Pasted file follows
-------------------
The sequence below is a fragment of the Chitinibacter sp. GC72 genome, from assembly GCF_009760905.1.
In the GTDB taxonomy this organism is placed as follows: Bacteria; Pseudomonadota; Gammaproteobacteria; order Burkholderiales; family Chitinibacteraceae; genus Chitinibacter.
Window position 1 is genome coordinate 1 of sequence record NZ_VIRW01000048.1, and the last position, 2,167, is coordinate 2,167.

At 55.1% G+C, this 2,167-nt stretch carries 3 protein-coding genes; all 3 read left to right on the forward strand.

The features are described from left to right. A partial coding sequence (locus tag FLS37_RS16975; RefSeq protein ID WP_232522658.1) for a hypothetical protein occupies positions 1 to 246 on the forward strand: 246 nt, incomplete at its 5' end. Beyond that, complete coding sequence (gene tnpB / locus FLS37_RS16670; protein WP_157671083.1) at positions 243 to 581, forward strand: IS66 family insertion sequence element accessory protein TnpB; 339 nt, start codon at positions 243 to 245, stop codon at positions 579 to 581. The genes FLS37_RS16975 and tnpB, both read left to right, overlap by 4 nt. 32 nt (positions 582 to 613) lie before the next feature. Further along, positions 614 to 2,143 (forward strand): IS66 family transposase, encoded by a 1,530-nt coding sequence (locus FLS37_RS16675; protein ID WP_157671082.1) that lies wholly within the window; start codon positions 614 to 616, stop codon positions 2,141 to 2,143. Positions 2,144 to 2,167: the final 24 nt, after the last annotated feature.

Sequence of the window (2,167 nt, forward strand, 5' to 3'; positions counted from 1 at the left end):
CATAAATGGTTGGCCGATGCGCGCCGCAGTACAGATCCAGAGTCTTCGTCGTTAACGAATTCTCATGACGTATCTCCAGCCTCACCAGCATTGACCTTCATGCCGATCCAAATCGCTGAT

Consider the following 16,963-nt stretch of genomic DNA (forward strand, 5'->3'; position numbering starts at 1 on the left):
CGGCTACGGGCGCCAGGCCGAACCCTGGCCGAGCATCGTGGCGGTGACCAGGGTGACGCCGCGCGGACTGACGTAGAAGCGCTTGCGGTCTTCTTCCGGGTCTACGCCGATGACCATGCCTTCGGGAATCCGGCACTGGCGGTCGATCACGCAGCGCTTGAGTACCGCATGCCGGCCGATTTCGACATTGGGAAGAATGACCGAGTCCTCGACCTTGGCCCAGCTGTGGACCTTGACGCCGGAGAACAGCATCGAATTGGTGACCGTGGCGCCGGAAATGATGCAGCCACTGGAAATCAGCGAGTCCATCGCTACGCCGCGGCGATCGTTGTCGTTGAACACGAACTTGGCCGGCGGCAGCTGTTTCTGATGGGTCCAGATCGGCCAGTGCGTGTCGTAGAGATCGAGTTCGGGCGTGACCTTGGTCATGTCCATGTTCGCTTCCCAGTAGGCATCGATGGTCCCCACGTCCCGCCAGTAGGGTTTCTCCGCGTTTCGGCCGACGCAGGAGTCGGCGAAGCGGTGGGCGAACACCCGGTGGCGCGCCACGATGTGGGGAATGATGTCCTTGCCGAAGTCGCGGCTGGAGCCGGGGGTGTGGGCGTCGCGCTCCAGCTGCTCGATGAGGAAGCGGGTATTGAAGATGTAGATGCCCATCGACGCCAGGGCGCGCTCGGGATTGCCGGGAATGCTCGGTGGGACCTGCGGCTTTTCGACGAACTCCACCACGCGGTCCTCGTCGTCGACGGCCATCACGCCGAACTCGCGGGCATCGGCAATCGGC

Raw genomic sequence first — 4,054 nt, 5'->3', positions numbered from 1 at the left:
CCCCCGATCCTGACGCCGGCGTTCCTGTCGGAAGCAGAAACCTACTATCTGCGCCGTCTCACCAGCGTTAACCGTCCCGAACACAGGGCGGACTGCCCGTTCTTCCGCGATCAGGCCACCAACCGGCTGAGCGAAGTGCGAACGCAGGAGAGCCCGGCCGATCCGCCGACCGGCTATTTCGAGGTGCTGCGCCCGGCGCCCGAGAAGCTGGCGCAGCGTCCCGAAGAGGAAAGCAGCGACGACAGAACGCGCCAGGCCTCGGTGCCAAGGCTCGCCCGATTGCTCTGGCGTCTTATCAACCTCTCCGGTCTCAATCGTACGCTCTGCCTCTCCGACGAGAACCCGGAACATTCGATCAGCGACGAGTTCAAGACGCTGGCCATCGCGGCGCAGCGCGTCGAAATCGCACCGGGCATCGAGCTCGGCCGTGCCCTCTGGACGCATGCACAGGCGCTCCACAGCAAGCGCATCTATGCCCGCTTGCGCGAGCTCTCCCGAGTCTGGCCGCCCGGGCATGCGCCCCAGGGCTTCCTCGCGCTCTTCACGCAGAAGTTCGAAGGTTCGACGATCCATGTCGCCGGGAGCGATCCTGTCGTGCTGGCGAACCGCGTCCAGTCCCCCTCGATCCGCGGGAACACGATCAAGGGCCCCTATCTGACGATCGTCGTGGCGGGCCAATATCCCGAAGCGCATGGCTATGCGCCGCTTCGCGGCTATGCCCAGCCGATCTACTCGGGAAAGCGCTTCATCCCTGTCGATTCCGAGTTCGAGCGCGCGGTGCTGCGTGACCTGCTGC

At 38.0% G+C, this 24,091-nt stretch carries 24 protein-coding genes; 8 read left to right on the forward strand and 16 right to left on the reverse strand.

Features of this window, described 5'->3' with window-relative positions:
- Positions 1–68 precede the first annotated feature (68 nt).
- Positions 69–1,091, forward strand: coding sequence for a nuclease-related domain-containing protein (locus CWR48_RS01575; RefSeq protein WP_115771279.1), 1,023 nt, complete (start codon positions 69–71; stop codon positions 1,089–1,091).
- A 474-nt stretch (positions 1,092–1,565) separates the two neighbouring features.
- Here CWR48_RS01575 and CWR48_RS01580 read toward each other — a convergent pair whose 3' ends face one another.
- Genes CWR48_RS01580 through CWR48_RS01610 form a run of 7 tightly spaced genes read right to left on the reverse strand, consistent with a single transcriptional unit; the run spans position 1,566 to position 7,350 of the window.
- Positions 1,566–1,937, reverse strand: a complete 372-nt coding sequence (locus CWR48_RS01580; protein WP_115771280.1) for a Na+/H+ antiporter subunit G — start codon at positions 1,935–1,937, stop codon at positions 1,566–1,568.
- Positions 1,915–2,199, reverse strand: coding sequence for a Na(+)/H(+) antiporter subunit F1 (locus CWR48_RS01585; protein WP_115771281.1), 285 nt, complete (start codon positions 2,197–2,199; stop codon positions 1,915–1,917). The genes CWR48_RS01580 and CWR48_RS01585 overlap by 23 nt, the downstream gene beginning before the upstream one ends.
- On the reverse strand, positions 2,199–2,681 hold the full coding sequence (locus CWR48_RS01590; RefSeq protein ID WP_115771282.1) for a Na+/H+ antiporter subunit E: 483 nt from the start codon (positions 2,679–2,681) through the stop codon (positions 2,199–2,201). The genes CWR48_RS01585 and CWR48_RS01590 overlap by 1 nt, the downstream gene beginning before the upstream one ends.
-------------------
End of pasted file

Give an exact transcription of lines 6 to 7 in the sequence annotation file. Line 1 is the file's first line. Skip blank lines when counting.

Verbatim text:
Sequence of the window (2,167 nt, forward strand, 5' to 3'; positions counted from 1 at the left end):
CATAAATGGTTGGCCGATGCGCGCCGCAGTACAGATCCAGAGTCTTCGTCGTTAACGAATTCTCATGACGTATCTCCAGCCTCACCAGCATTGACCTTCATGCCGATCCAAATCGCTGAT